Nature provides everything we need. While we buy food from stores, it came from the Earth first. The challenge is, many of us feel disconnected from the source. We don’t know how to grow our own food or anything about edible plants that are freely available.
This is what led me to the vibrant green patch of chickweed in my yard. It was thriving, with no help from me. Many people regard it as a nuisance, but for centuries many cultures have used it as food and medicine.
I didn’t know it was chickweed, at first. I was investigating plants that were growing around me, inspired by the 2020 book “Wild Remedies: How to Forage Healing Foods and Craft Your Own Herbal Medicine,” by Rosalee De La Foret and Emily Han. The book features detailed information, photographs and illustrations of some of the most common edible plants, along with simple recipes.
Before this moment, chickweed was merely a “weed.” That’s how most people view anything growing in their yard that isn’t grass or something they intentionally planted. Manicured lawns are highly overrated, in my opinion. They’d be more worthy of all the water and work they require if they could be eaten.
Chickweed is one of the first plants to grow in the spring; it likes cool weather. In Japan it’s in demand in January as one of the stars of Nanakusa no Sekku, the Festival of Seven Herbs. It is not native to North America, according to what I learned while I worked to confirm that this was, indeed, chickweed.
Take time to identify
Identifying any plant takes time and careful observation of the flowers, stems, leaves, roots, soil, terrain and season. I believe in consulting many resources to correctly identify a plant as edible because many have lookalikes, some of which can be poisonous, even deadly. Along with field manuals, use reputable sources like county and university extension offices; many have websites with multiple photos and detailed descriptions. That’s where I found a final piece of evidence — from the North Carolina State University extension office — that helped me confirm I’d found chickweed, which is “distinguished by having hairs on only one side of the stem and hairs on the sepals.”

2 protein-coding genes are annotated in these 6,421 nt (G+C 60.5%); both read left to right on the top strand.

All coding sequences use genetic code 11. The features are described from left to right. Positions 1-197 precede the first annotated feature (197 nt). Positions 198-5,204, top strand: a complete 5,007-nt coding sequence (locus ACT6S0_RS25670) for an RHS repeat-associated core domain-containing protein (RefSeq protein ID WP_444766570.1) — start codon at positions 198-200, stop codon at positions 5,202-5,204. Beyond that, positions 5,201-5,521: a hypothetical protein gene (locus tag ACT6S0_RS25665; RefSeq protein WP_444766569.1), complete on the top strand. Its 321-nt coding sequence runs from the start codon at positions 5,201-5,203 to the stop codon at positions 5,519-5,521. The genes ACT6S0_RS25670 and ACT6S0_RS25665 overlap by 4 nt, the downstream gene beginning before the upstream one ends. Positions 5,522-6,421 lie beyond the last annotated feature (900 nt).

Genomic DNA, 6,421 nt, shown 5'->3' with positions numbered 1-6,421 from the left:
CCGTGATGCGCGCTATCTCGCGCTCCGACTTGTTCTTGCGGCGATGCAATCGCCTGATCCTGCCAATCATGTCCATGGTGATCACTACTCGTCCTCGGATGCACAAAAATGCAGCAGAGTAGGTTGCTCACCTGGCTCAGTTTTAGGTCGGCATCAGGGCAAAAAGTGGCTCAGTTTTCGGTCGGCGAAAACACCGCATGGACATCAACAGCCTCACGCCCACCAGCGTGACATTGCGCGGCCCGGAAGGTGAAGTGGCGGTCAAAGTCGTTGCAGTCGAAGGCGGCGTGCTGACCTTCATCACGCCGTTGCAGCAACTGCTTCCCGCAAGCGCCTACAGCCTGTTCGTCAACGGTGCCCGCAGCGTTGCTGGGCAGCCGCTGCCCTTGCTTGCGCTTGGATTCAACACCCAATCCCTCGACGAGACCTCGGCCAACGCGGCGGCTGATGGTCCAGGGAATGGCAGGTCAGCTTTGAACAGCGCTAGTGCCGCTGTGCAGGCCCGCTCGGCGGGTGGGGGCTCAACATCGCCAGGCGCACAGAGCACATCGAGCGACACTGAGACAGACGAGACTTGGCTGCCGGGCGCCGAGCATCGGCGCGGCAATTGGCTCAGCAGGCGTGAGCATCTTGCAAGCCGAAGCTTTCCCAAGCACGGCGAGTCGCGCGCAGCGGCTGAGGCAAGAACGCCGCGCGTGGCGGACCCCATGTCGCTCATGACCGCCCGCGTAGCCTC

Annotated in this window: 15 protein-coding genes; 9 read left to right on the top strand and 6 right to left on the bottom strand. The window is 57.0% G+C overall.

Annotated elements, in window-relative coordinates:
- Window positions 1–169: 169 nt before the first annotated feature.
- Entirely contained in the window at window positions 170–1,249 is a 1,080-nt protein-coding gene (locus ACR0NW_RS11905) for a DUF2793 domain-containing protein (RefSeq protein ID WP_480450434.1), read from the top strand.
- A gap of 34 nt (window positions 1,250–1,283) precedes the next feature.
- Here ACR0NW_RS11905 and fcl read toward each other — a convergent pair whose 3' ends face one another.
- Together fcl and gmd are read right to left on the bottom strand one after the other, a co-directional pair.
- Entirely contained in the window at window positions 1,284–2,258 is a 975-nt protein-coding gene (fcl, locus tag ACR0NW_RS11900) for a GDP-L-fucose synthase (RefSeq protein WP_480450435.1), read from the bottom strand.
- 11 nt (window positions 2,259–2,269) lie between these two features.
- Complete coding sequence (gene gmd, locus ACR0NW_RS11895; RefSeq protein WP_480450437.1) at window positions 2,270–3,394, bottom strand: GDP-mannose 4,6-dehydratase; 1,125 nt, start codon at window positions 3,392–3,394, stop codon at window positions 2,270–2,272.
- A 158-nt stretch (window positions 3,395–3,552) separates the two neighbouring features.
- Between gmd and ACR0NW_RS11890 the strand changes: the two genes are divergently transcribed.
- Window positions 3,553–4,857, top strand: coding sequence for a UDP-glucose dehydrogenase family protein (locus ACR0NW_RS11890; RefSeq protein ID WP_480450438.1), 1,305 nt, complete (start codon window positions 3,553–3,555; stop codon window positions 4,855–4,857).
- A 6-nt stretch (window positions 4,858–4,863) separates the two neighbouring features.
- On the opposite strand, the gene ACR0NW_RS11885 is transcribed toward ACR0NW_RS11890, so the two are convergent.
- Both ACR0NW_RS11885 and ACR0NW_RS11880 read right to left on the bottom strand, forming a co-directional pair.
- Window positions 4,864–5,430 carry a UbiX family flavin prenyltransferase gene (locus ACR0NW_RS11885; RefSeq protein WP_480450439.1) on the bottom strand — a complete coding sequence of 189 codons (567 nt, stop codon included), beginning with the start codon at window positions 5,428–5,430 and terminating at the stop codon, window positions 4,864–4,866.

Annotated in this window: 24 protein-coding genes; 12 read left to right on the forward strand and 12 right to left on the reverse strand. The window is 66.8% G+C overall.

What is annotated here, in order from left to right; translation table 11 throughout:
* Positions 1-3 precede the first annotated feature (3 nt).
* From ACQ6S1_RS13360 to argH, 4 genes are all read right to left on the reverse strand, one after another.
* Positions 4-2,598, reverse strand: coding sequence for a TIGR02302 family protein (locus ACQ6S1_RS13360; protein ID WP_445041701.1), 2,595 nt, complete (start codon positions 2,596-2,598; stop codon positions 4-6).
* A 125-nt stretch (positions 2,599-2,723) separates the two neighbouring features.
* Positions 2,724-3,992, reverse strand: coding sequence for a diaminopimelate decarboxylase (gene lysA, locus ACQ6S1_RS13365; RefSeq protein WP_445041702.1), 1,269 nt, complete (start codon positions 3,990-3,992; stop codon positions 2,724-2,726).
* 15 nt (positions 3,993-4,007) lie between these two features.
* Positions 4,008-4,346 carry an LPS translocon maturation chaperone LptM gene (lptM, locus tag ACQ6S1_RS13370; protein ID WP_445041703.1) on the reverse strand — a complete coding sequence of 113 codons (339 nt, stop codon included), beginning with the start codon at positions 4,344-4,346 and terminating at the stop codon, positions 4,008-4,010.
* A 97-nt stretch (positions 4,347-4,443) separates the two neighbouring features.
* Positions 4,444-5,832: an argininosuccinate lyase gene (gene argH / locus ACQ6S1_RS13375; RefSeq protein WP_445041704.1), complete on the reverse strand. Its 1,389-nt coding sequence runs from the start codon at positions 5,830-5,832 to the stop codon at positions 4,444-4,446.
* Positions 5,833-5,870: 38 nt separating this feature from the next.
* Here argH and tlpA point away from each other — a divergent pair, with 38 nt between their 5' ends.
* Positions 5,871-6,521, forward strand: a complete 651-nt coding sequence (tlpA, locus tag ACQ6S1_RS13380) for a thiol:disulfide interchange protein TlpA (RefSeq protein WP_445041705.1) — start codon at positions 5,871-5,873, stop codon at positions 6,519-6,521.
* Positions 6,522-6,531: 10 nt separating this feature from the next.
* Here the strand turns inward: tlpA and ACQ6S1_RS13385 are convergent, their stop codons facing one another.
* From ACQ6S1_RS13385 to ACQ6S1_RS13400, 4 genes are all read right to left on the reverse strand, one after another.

If there is ever any doubt, err on the side of caution and don’t use the plant until you find out for sure.
Also, be sure not to harvest plants anywhere chemicals are sprayed.
Putting it to use
In researching, you’ll discover an array of opinions as to if a plant is safe to eat or not. I learned that chickweed contains calcium, phosphorus, magnesium, potassium and vitamin C, along with saponins, an organic chemical often used in soaps to create foam. Saponins can be upsetting to the stomach, depending on the amount consumed. Most sources agreed you would have to eat a lot of chickweed to experience adverse effects, and most people aren’t likely to consume that much. However, it could depend on the individual.
I’m cautious, but I also think there’s a lot of fear and negativity surrounding the use of natural foods and remedies. Once I had no doubt I had identified my plant correctly, I tasted it (it doesn’t have a strong flavor) and then I made pesto, a recommended use from “Wild Remedies.” You could use any pesto recipe and replace basil with chickweed. In a food processor, I blended toasted pine nuts, Parmesan cheese, garlic and 3 cups worth of chickweed, then added olive oil. It was surprisingly good. After my husband tried it, he had second thoughts about his desire to eradicate the chickweed patch.
I also made chickweed vinegar. I filled a pint jar with chickweed, covered it with apple cider vinegar, screwed on the lid and placed it in a cool, dark cabinet. Over time, the vinegar will absorb the nutrients and vitamins. I’ll give it a shake each day, and in four weeks I’ll strain it and use the vinegar as a dressing. I’ll report back on that experiment at a later date.
Whether I find a plant or grow it, for me, it’s not about the end result but developing a deeper relationship with nature.
Bauer is editor of Inland 360. She teaches qigong (pronounced chee-gung) and other self-healing, nature-based practices.